It must be the time of year to think about trail cameras. I had two questions related to trailcams come my way this week. One reader was looking for a recommendation on which trailcam to purchase, the other reader wanted advice on whether trailcams were worth it for deer hunting. With respect to the query on trailcams and deer hunting, in order to really do your trailcam scouting “right” you need several cameras. So it is no small investment.
If everything works well, yes, these cameras can make a big difference. I think their primary advantage is that they can tell you if you are hunting in the right spot. If you put your cameras out and don’t see what you are looking for, it is time to move to a new spot. Trail cameras can shave weeks off the initial scouting process if you are hunting a new area.
If you find a spot which has what you want — for example, deer — then you also get to see when the deer is active in that location. Most trail cameras have the ability to time and date stamp each photo taken. Newer models not only time stamp the photo but they can send the photo directly to your phone. You can see everything that moves by your trailcam.
The first time I tried a trailcam, I was hunting for a nice gobbler in the spring season. I was hunting private ground but it was new to me. It was up in Custer County, so I couldn’t get there and scout every day. That’s why I decided to see if a trailcam could help me.
I set up my blind and staked it down. I set the trailcam on a tripod and secured that to the ground. I had the trailcam pointed out one of the shooting ports to a spot where the landowner had regularly seen turkeys.
I came back a few days later and sure enough, there were pictures of turkeys — lots of turkeys. The photos showed several small bachelor groups of toms. This was the right spot! Yep, trailcams can help you with your hunting.
The topic of sauger fishing has come up recently. Many anglers in this part of the country aren’t familiar with this fish. They are a freshwater fish related to walleye. They look so much like a walleye that it is sometimes difficult to tell what you’ve caught. They may be distinguished from walleyes by the distinctly spotted dorsal fin and the lack of a white patch on the lower tail.
Sauger don’t grow as large as walleye. They generally average 1 to 3 pounds, but they do get bigger. Nebraska’s state record sauger was caught back in 1961 in the Missouri River by Betty Tepner of Plainview. The fish weighed 8 pounds, 5 ounces.
One of the larger sauger I’ve ever seen was caught by local angler Bob Landberg. Landberg was fishing Sebelius Lake near Norton, Kansas. He caught what was then the new state record for Kansas.
Like most species of fish, springtime is spawning time. Sauger move upstream to spawn typically in 2 to 8 feet of water. A female can lay between 15,000 to 40,000 eggs for each pound of her body weight. Sauger fry hatch after 2 to 4 weeks, depending on the water temperature.
In this part of the country, some good spots to look for sauger are below checks or dams, and where feeder creeks or small streams flow into a bigger river. Sauger do well in cloudy, moving water often found in Nebraska. The Nebraska Game and Parks Commission has matched these traits to the region and stocked them in the Tri-County Canal system.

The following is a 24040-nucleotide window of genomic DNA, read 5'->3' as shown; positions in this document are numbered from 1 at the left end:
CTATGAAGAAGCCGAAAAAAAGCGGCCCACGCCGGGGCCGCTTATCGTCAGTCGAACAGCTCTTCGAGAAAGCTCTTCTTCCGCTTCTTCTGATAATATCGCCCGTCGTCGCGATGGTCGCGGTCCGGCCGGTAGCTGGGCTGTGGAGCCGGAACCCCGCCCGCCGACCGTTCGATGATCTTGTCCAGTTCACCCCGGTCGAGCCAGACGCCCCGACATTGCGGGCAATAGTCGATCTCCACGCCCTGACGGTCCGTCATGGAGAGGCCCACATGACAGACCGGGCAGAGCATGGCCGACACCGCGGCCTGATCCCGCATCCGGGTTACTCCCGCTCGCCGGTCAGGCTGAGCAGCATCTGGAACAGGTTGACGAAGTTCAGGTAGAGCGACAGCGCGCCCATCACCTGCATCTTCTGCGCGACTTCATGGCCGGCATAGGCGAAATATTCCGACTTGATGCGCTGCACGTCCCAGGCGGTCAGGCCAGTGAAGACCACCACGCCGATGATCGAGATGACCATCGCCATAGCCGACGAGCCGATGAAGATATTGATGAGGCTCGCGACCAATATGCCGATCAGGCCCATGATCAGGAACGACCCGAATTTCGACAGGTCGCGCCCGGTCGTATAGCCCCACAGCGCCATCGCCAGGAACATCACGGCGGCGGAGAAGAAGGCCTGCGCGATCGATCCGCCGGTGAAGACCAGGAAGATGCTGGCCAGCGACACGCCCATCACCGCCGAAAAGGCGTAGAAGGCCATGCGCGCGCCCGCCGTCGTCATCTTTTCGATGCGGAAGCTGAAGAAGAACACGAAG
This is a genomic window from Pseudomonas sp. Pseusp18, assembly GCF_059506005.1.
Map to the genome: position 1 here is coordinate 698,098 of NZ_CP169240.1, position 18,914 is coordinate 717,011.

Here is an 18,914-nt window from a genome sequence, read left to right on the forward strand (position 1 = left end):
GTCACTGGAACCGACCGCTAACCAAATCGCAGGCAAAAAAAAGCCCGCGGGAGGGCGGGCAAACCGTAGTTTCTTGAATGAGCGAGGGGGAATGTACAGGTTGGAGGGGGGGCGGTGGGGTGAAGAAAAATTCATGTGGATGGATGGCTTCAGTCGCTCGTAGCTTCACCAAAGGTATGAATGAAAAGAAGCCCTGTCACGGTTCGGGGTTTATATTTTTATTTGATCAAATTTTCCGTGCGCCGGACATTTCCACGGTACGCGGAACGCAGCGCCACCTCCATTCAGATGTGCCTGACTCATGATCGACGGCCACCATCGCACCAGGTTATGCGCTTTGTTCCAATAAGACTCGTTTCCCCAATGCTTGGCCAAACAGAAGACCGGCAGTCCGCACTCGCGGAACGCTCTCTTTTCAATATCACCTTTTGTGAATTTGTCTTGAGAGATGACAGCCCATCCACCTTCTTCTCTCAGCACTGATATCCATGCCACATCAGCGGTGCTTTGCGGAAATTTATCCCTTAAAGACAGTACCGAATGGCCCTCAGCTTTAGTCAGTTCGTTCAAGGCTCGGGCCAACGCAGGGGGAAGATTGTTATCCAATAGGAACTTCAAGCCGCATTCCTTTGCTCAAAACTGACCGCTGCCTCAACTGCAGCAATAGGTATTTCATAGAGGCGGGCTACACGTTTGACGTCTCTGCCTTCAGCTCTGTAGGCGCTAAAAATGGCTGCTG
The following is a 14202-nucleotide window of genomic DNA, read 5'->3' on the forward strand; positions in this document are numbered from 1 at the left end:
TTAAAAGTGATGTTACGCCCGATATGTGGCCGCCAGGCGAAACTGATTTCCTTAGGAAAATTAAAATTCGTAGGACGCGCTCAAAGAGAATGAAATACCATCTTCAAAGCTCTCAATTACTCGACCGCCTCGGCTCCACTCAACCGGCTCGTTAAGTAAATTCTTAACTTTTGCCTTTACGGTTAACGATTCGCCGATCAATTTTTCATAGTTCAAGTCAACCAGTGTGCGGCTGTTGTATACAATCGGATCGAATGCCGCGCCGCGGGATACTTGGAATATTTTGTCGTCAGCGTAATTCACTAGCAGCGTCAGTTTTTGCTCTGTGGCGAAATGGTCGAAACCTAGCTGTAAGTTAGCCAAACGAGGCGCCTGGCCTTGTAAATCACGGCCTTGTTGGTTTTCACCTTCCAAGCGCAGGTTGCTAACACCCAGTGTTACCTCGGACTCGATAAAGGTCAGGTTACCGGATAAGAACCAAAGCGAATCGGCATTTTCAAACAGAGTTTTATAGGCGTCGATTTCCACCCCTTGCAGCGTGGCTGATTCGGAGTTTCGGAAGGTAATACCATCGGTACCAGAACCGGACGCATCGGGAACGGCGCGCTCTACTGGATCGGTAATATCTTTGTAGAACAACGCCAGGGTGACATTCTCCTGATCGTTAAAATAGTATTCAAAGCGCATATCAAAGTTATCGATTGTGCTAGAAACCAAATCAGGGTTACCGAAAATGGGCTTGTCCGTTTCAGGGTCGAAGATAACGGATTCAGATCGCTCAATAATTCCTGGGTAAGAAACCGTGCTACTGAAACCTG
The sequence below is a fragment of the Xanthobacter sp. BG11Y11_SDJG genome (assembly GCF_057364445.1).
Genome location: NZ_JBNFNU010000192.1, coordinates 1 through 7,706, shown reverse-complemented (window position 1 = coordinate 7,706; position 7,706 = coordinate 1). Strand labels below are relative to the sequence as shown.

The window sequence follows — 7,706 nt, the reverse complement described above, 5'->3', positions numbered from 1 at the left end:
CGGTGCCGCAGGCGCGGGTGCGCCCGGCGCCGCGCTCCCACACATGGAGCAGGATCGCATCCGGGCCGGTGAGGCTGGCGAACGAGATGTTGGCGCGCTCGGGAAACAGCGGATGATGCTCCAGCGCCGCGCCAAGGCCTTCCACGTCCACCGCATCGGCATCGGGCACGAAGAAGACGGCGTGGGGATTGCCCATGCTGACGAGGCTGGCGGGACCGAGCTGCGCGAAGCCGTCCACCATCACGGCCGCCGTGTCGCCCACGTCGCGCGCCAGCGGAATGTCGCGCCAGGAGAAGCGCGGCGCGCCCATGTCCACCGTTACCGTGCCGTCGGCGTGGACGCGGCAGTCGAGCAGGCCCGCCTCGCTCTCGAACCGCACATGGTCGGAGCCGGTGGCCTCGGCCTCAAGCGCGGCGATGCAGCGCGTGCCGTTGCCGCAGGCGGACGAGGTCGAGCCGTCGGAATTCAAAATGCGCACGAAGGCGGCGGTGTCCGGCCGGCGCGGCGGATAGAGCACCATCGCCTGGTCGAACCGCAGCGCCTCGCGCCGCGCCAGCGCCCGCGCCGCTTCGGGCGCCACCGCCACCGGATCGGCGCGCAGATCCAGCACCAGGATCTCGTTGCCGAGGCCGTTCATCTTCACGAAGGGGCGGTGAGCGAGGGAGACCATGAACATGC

“A few years back we wondered if some stretches of the Tri-County canal system might support some sauger fisheries. There are lots of fish that move through that canal system including walleyes, but we thought that maybe sauger would be more likely to stay put in sections of the canal instead of moving downstream all the time, and perhaps they even might be able to reproduce in sections of that canal more so than walleyes can,” said Daryl Bauer, fisheries biologist with the NGPC.
“We began some sauger stockings in the canal starting in 1998. We have stocked sauger into locations like Plum Creek Canyon, Phillips Canyon, Gallagher Canyon and Midway Canyon,” Bauer said. “Those stockings have amounted to several thousand fish since 1998.”
Bauer also told me that he found a record of stocking sauger in Lake McConaughy back in 1959. It is possible that some of those fish could have come down through the Nebraska Public Power District canal system and the North Platte River and established small, isolated populations along the way.
I’ve fished for sauger many times over the years. My best success catching sauger has been in the Missouri River. The best baits for me have been minnows. It is tough to beat live bait. My next favorite bait is a brightly colored lead-head bucktail jigs or twister tails. The murkier the water, the brighter color the lure so the sauger can see it.
Sauger can provide excellent angling opportunities, and excellent table fare. Light duty gear and fishing very slowly is the order of the day. It won’t be too long before its time to look for sauger below the checks in the Tri-County Canal. You might see me out there. Good luck.
Maxwell Outdoor Expo
Make a note on your calendar. The Maxwell Outdoor Expo and Wild Game Feed is Saturday. The event begins with five-stand shooting at Camp Maranatha, Trap Shooting at the Maxwell Gun Club and a 3-D archery shoot at Tobey’s Place. Just go south of town to Fort McPherson, and you’ll see the signs.
The Expo at the First Baptist Church will begin at 4 p.m. There will be youth archery and airsoft ranges for the kids, fishing forecast seminars and presentation on wildlife photography and how to deal with injuries in the field. The Wild Game Feed will start at 6 p.m. Call Russ Tobey at 308-530-2229 for more information. See you there!